University News

Maakestad Takes on Business in Second Book

March 21, 2007


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MACOMB, IL -- Aug. 10, 1978 began as a normal day for 18-year-old Judy Ann Ulrich, her 16-year-old sister Lyn Marie and their 18-year-old cousin Donna. It would end with all three girls dead, their Ford Pinto in flames and, a month later, the Ford Motor Company indicted on three counts of reckless homicide.

Western Illinois University Management Professor William Maakestad, along with three colleagues, have revisited the landmark Ford case in the second edition of "Corporate Crime Under Attack: The Fight to Criminalize Business Violence" (Anderson/LexisNexis). Maakestad served as a special deputy prosecutor in the Ford case.

A book-signing will be held with Maakestad from 11 a.m.-2 p.m. Saturday, April 7 at New Copperfield's, 120 N. Side Square in Macomb.

"We revisited the case to see if anything has changed [in corporate crime], especially with respect to the physical and environmental cost," Maakestad said. "While some areas of corporate criminal liability haven't changed much, others have changed immensely."

The landmark Ford case began that August day when Judy was driving the girls to volleyball practice. After stopping for gas, Judy left the gas cap on the roof of her Pinto and when she realized her mistake, she made a U-turn to look for the missing cap.

Meanwhile, Robert Duggar was occupied with finding his cigarettes on the floorboard of his van. He looked toward the road too late and rear-ended the Pinto, which exploded into flames with the three girls trapped inside. Lyn and Donna died in the vehicle; Judy died a few hours later in a hospital. Following an investigation, Ford was charged with recklessly designing, manufacturing and failing to recall the Pinto.

According to Maakestad, the resulting lawsuit became the first time a company, not individual executives, was charged with homicide for a product-related death. After a heated trial, Ford was found not guilty.

"The case exemplifies many of the obstacles prosecutors face in seeking to punish wayward corporations," Maakestad said.

Although the Ford Pinto case remains the center of the second book, other more recent cases are used to explore corporate crime developments during the 25-plus years since that prosecution. One such case is Enron.

"Enron's executives received a sizable prison sentence, whereas in the past they likely would have faced civil liability alone -- if that. Today, more executives are going to jail," Maakestad explained.

Maakestad credits the increased severity of corporate crime punishment to many factors, including heightened public awareness of the costs of business crime and the highly publicized white-collar crime wave that began to be reported in 2001.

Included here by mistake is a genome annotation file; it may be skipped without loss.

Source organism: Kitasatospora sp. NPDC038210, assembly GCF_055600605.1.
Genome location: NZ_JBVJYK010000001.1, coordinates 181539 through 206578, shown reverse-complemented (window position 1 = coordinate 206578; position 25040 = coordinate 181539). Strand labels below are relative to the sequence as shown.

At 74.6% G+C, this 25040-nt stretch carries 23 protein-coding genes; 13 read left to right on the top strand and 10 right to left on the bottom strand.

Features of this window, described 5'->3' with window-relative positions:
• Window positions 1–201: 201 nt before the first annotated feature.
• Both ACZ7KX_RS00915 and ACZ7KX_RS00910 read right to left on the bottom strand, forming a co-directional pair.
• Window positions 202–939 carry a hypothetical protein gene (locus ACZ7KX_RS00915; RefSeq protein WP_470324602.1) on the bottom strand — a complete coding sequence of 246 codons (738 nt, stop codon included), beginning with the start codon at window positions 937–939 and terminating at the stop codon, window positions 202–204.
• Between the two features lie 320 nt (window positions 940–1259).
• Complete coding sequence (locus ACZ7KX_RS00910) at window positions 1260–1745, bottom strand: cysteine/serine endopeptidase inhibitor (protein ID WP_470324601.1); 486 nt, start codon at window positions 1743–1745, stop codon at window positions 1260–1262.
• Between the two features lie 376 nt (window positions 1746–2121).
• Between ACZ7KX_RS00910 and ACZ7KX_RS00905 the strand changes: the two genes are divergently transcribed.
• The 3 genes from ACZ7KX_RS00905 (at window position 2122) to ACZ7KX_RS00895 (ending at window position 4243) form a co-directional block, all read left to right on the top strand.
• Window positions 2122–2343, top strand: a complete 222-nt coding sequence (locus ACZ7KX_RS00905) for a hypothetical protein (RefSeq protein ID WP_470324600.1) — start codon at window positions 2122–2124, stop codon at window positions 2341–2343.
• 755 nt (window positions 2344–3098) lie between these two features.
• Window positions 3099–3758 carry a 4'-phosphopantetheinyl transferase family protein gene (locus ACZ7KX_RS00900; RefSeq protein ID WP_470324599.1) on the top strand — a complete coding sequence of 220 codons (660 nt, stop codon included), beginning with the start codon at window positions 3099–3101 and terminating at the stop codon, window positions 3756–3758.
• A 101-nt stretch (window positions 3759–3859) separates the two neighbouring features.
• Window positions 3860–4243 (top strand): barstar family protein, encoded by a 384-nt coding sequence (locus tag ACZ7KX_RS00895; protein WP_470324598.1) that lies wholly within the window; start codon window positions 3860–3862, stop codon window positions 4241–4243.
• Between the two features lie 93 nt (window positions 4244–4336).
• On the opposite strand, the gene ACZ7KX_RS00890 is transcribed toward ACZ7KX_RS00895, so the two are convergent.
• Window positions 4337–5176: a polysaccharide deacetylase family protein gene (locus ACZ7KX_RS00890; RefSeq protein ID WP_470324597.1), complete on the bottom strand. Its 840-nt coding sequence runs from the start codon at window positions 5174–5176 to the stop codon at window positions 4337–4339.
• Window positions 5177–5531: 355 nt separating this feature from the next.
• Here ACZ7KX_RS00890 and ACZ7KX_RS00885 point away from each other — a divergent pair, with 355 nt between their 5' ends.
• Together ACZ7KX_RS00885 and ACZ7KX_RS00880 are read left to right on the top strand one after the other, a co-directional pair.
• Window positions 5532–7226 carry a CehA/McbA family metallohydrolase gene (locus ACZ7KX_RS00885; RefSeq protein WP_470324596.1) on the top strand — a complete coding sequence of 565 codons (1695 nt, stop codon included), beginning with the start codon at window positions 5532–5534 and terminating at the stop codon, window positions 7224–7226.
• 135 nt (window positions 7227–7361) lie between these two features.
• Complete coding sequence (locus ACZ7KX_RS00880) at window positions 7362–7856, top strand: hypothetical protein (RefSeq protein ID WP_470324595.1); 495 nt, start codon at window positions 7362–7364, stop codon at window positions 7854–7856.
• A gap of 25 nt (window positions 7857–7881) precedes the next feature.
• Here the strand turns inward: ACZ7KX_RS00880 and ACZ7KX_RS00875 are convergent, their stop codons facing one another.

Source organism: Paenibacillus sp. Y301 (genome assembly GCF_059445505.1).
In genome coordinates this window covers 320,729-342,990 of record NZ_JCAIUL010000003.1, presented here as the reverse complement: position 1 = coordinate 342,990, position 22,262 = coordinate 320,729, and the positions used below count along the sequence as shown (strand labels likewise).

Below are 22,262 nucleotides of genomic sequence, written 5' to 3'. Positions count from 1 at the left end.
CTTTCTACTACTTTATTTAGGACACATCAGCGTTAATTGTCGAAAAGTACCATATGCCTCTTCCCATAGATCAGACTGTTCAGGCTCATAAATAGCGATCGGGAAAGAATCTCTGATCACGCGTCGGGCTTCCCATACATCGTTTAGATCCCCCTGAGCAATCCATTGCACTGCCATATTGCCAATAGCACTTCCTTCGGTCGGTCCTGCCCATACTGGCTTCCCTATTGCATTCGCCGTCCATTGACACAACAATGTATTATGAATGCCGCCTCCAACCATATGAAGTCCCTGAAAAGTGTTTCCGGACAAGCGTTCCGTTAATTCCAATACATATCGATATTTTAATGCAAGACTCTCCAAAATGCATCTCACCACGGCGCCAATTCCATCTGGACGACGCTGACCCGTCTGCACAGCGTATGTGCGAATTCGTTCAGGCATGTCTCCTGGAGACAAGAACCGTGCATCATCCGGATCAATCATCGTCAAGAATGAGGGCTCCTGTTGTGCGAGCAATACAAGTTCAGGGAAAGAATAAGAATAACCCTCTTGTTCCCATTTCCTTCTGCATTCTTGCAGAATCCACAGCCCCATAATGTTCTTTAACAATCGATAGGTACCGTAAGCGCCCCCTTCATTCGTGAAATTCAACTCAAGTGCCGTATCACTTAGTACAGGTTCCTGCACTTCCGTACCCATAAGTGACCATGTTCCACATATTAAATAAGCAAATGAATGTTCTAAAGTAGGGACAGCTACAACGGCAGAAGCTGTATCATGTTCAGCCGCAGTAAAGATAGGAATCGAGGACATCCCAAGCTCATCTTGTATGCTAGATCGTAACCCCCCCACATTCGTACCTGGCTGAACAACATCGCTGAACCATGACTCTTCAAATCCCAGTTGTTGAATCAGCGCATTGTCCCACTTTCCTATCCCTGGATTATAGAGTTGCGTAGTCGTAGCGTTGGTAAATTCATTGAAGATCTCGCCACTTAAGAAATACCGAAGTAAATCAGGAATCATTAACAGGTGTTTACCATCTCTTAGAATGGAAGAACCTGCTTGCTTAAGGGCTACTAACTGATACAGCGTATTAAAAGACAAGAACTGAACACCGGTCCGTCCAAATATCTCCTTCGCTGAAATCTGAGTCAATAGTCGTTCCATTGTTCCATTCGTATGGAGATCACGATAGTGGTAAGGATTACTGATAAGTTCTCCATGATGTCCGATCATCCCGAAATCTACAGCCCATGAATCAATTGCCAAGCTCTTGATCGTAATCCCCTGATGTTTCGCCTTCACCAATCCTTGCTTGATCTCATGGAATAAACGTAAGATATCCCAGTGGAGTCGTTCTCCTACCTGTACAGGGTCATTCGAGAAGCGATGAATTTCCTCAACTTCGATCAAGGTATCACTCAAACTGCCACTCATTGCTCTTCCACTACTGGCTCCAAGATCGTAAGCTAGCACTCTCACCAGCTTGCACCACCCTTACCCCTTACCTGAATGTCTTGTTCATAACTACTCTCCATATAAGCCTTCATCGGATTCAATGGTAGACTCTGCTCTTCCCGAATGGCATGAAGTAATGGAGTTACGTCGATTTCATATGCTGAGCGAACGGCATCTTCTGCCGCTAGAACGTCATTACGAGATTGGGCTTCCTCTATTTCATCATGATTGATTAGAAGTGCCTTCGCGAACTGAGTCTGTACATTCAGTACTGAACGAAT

"Corporate crime is no longer an abstract idea; today almost everyone knows about bad management and crooked business deals," he said. "And today, with more people investing in the capital markets, they feel they have something at stake."

Maakestad works hard to make sure his business students understand those consequences and learn from cases like Ford. In Fall 2006, students in his graduate class spoke with two individuals closely tied to the Pinto case to learn their viewpoint.

"We conducted a speakerphone interview with the prosecutor of the case. Immediately after that, we completed an interview with a fellow who worked as the Ford recall coordinator," Maakestad said. "Many students considered this to be the most successful and memorable aspect of the class."

Another successful aspect of Maakestad's professional career is his willingness to participate in collaborative work. His current book is an interdisciplinary combination of criminology, law and sociology.

"[Not doing collaborative work is] like looking at one facet of a diamond. By working with others, you turn the diamond and can see many different facets--not just one," Maakestad said.

He concedes that working this way often leads to debate among co-authors, but it also "allows you to get off the habitual pathways" to explore other perspectives.

Because of these diverse viewpoints, "Corporate Crime Under Attack: The Fight to Criminalize Business Violence" attempts to answer such questions as: "Can a corporation intend to harm someone?"; "What strategies must be invented to prosecute corporations?"; and "How do businesses avoid being stigmatized as an offender?"

"The fundamental ethical question here is of single-minded pursuit of profit above all others," Maakestad said.

Recently, the nation's leading corporate and white-collar criminal law specialist Kathleen Brickey of the Washington University School of Law, claimed the new edition is a "must for the corporate liability shelf."

To arrange an interview, contact Maakestad at 309/298-1193 or WJ-Maakestad@wiu.edu.



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